A crucial piece of the plan to hand the biggest population of grizzly bears in Montana over to state management was released on Thursday.
The U.S. Fish and Wildlife Service’s Habitat-Based Recovery Criteria for the Northern Continental Divide Ecosystem describes what grizzlies there need to remain off Endangered Species Act protection if the federal government decides to delist them. A full delisting plan for the grizzlies should come up for public review in June.
The Northern Continental Divide Ecosystem (NCDE) stretches from the southern tip of the Bob Marshall Wilderness Complex north to the Canadian border. It includes Glacier National Park, but does not connect to the Greater Yellowstone Ecosystem around Yellowstone National Park. An estimated 1,000 grizzly bears inhabit the NCDE.
Grizzly bears in the Lower 48 states were listed as a threatened species in 1975. Last year, the approximately 700 grizzlies in the Greater Yellowstone Ecosystem were deemed recovered and turned over to state wildlife agencies. Montana wildlife officials consider the NCDE grizzlies also recovered, and have asked the federal government to delist them as well.
The recovery criteria list the methods of calculating grizzly population growth, how many bears can die before that population drops to unhealthy levels, and the kinds of activity that can go on in grizzly country. That includes motorized travel, camping and picnicking, logging and similar development in the roughly 9,000 square miles of the NCDE. About three-quarters of that land belongs to the federal government.
“The draft went out in December and was open to public comment and peer review,” FWS spokeswoman Jennifer Strickland said on Thursday. “We incorporated the feedback and this is the final draft. We are planning to make a decision (on NCDE grizzly delisting) by the end of the fiscal year. That’s the end of September.”
Critics of the criteria said they appear to be rushed and incomplete. Grizzly protection advocate Mike Bader of Missoula said the formulas for population trends make some choices that show unrealistic growth.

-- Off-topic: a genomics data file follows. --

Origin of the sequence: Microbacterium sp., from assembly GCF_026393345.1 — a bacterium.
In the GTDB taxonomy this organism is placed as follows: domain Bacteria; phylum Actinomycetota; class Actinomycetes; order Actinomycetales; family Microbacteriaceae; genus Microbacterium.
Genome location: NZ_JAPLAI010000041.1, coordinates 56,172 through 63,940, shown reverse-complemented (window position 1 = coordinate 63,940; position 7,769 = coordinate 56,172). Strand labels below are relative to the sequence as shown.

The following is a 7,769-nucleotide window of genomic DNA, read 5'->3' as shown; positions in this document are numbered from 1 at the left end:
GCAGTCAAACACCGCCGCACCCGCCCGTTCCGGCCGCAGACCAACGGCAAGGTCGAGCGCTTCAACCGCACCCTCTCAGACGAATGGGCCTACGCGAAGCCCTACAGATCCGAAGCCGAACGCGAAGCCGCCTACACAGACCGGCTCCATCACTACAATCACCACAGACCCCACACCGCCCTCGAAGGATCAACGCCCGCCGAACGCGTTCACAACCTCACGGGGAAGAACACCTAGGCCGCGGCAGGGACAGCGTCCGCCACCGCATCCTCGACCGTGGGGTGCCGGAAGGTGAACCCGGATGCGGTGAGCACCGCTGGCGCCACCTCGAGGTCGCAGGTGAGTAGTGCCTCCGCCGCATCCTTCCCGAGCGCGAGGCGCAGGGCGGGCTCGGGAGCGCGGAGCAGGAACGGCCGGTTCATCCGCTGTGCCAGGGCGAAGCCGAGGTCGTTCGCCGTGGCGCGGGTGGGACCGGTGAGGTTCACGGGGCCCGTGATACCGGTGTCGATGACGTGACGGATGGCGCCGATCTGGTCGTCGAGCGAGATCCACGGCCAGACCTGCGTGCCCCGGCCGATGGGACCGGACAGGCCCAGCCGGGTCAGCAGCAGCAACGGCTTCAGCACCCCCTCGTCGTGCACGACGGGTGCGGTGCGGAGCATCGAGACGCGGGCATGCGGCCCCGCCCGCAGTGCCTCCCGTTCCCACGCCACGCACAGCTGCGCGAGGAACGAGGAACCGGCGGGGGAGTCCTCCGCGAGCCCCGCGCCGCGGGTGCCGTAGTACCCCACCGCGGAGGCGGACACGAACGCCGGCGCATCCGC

“Their estimates have a high end and a low end,” Bader said. “If you take the low end, the population doesn’t grow according to their model. If you take the high end, you get 1,100 bears and lots of management space above their floor of 800 bears. If you think you’ve got 200 more bears than you really have, and then impose an unsustainable hunting season, you might turn this whole progress on its head.”
Swan View Coalition Director Keith Hammer, another FWS critic, said the criteria have watered down important terms so they have less legal force. Instead of previous plans’ “standards and guidelines,” the new document refers to “goals and objectives.”
“In their last recovery plan, the major criticism from the court was that ‘goals and objectives’ are not adequate regulatory mechanisms,” Hammer said. “Standards are supposedly legally enforceable.”
In more concrete terms, Hammer said the new criteria drop previous guidelines requiring complete obliteration of old roads deemed no longer useful or desired. Instead, placing a gate or some obstacles at the start of a forest road can justify erasing it from the map, and from calculations of road density that degrade grizzly habitat.
“The research shows that even closed roads harm grizzly bears,” Hammer said. “They’re doing so many things contrary to legal and public opinion, it makes me wonder if these agencies are trying to intentionally lose this in court of law in hopes Congress will bail them out.”
The Greater Yellowstone Ecosystem grizzly delisting already faces a major lawsuit questioning whether the federal government followed its own rules in determining bears there were recovered. Nevertheless, the Wyoming Game and Fish Commission on Wednesday approved a grizzly hunting season for up to 23 bears.
Idaho Fish and Game officials have approved a season for a single grizzly in 2018, while Montana Fish, Wildlife & Parks commissioners opted to hold off this year until they see how the lawsuit gets decided.